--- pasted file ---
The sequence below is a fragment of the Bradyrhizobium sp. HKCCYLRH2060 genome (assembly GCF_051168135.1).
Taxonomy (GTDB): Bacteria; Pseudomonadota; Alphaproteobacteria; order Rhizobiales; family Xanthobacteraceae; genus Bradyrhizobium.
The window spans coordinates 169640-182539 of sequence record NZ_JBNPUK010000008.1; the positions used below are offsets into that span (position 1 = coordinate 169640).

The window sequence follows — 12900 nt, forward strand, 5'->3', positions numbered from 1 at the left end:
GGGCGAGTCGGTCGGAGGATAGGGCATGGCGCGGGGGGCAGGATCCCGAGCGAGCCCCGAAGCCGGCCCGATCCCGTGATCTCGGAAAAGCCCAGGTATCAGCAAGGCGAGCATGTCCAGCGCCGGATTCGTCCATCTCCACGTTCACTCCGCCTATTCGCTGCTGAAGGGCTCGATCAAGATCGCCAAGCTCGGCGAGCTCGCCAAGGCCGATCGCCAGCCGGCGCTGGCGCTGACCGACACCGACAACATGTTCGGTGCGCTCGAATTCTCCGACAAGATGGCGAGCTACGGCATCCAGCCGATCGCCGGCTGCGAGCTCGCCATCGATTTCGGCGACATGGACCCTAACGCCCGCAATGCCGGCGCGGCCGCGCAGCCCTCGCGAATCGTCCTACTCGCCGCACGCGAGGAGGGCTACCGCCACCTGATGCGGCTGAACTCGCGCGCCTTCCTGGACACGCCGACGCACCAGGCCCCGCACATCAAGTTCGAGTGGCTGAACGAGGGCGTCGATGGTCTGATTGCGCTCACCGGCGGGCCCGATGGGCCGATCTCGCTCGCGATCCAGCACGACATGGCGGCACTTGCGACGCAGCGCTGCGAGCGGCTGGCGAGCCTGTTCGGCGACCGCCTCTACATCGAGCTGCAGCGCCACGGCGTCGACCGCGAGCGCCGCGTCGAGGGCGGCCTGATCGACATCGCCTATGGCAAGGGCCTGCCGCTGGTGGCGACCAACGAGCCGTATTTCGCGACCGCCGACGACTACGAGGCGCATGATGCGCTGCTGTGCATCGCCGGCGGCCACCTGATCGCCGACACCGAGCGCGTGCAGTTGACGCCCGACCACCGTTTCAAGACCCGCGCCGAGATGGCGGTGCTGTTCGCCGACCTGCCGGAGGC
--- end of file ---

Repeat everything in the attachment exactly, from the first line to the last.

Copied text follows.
The sequence below is a fragment of the Bradyrhizobium sp. HKCCYLRH2060 genome (assembly GCF_051168135.1).
Taxonomy (GTDB): Bacteria; Pseudomonadota; Alphaproteobacteria; order Rhizobiales; family Xanthobacteraceae; genus Bradyrhizobium.
The window spans coordinates 169640-182539 of sequence record NZ_JBNPUK010000008.1; the positions used below are offsets into that span (position 1 = coordinate 169640).

The window sequence follows — 12900 nt, forward strand, 5'->3', positions numbered from 1 at the left end:
GGGCGAGTCGGTCGGAGGATAGGGCATGGCGCGGGGGGCAGGATCCCGAGCGAGCCCCGAAGCCGGCCCGATCCCGTGATCTCGGAAAAGCCCAGGTATCAGCAAGGCGAGCATGTCCAGCGCCGGATTCGTCCATCTCCACGTTCACTCCGCCTATTCGCTGCTGAAGGGCTCGATCAAGATCGCCAAGCTCGGCGAGCTCGCCAAGGCCGATCGCCAGCCGGCGCTGGCGCTGACCGACACCGACAACATGTTCGGTGCGCTCGAATTCTCCGACAAGATGGCGAGCTACGGCATCCAGCCGATCGCCGGCTGCGAGCTCGCCATCGATTTCGGCGACATGGACCCTAACGCCCGCAATGCCGGCGCGGCCGCGCAGCCCTCGCGAATCGTCCTACTCGCCGCACGCGAGGAGGGCTACCGCCACCTGATGCGGCTGAACTCGCGCGCCTTCCTGGACACGCCGACGCACCAGGCCCCGCACATCAAGTTCGAGTGGCTGAACGAGGGCGTCGATGGTCTGATTGCGCTCACCGGCGGGCCCGATGGGCCGATCTCGCTCGCGATCCAGCACGACATGGCGGCACTTGCGACGCAGCGCTGCGAGCGGCTGGCGAGCCTGTTCGGCGACCGCCTCTACATCGAGCTGCAGCGCCACGGCGTCGACCGCGAGCGCCGCGTCGAGGGCGGCCTGATCGACATCGCCTATGGCAAGGGCCTGCCGCTGGTGGCGACCAACGAGCCGTATTTCGCGACCGCCGACGACTACGAGGCGCATGATGCGCTGCTGTGCATCGCCGGCGGCCACCTGATCGCCGACACCGAGCGCGTGCAGTTGACGCCCGACCACCGTTTCAAGACCCGCGCCGAGATGGCGGTGCTGTTCGCCGACCTGCCGGAGGC